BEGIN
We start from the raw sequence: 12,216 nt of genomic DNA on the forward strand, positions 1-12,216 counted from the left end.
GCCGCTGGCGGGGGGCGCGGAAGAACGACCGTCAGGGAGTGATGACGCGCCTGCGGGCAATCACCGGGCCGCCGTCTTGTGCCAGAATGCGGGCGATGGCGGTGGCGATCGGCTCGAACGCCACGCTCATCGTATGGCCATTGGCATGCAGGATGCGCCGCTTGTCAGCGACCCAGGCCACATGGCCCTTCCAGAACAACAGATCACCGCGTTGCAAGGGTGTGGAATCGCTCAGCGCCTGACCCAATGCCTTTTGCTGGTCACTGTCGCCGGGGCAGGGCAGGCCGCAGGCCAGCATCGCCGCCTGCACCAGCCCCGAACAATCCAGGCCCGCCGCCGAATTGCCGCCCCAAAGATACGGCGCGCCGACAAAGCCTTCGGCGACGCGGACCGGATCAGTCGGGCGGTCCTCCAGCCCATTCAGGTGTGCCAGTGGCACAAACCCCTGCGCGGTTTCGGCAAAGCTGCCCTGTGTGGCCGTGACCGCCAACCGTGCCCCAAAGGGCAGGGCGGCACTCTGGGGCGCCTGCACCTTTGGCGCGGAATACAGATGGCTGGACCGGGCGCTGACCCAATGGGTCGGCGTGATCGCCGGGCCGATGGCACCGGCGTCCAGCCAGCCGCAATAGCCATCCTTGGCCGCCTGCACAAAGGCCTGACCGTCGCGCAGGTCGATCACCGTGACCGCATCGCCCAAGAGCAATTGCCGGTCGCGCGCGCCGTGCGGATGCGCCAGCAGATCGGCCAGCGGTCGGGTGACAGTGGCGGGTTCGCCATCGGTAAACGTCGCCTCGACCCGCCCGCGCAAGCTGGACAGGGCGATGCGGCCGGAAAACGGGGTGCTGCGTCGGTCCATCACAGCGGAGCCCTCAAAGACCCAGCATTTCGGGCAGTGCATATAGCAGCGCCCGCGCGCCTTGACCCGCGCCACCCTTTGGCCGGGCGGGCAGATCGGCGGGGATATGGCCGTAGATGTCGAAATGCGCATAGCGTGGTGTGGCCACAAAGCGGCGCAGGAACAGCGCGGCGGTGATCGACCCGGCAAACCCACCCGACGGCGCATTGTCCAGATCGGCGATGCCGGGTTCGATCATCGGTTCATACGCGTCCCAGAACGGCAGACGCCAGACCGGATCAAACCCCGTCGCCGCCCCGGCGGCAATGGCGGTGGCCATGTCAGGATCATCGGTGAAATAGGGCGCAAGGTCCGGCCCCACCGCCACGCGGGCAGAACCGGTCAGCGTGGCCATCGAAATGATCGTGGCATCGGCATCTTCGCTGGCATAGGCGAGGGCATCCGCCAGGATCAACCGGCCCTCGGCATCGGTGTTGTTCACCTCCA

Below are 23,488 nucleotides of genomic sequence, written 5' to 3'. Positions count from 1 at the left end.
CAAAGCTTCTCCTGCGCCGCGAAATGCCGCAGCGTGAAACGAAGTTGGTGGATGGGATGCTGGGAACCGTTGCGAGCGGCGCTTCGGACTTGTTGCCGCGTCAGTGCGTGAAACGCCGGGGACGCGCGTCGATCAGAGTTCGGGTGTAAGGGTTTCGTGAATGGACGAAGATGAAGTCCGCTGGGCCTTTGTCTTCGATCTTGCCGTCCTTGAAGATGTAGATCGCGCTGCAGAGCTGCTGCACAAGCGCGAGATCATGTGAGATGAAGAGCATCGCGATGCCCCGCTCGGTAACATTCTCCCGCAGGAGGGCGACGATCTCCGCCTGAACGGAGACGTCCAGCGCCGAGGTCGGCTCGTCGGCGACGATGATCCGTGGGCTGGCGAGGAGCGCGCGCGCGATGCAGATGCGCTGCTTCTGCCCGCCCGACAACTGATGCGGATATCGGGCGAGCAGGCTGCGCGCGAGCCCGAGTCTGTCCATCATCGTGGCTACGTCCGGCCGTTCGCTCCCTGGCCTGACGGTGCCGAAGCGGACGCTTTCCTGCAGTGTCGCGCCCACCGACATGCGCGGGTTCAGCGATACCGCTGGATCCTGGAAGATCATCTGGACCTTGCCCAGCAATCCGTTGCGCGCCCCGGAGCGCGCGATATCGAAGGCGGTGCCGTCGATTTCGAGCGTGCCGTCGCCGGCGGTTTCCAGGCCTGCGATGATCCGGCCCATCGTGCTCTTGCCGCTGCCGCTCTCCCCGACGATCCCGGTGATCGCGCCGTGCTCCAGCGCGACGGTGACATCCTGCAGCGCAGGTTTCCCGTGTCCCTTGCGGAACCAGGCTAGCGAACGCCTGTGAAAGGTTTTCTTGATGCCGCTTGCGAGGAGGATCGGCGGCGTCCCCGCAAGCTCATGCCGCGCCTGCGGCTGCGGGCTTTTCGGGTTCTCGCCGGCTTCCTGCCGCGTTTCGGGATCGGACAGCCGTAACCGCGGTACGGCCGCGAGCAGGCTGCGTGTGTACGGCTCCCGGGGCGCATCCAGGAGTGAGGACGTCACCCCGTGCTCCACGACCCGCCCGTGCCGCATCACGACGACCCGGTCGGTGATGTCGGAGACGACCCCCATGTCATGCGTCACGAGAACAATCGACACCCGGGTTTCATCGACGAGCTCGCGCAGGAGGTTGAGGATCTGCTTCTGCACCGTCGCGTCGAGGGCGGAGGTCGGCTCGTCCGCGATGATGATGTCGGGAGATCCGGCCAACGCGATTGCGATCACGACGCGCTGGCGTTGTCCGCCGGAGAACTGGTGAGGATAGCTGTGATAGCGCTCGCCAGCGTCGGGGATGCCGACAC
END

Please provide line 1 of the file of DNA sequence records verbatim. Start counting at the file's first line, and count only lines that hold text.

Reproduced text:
We start from the raw sequence: 12,216 nt of genomic DNA on the forward strand, positions 1-12,216 counted from the left end.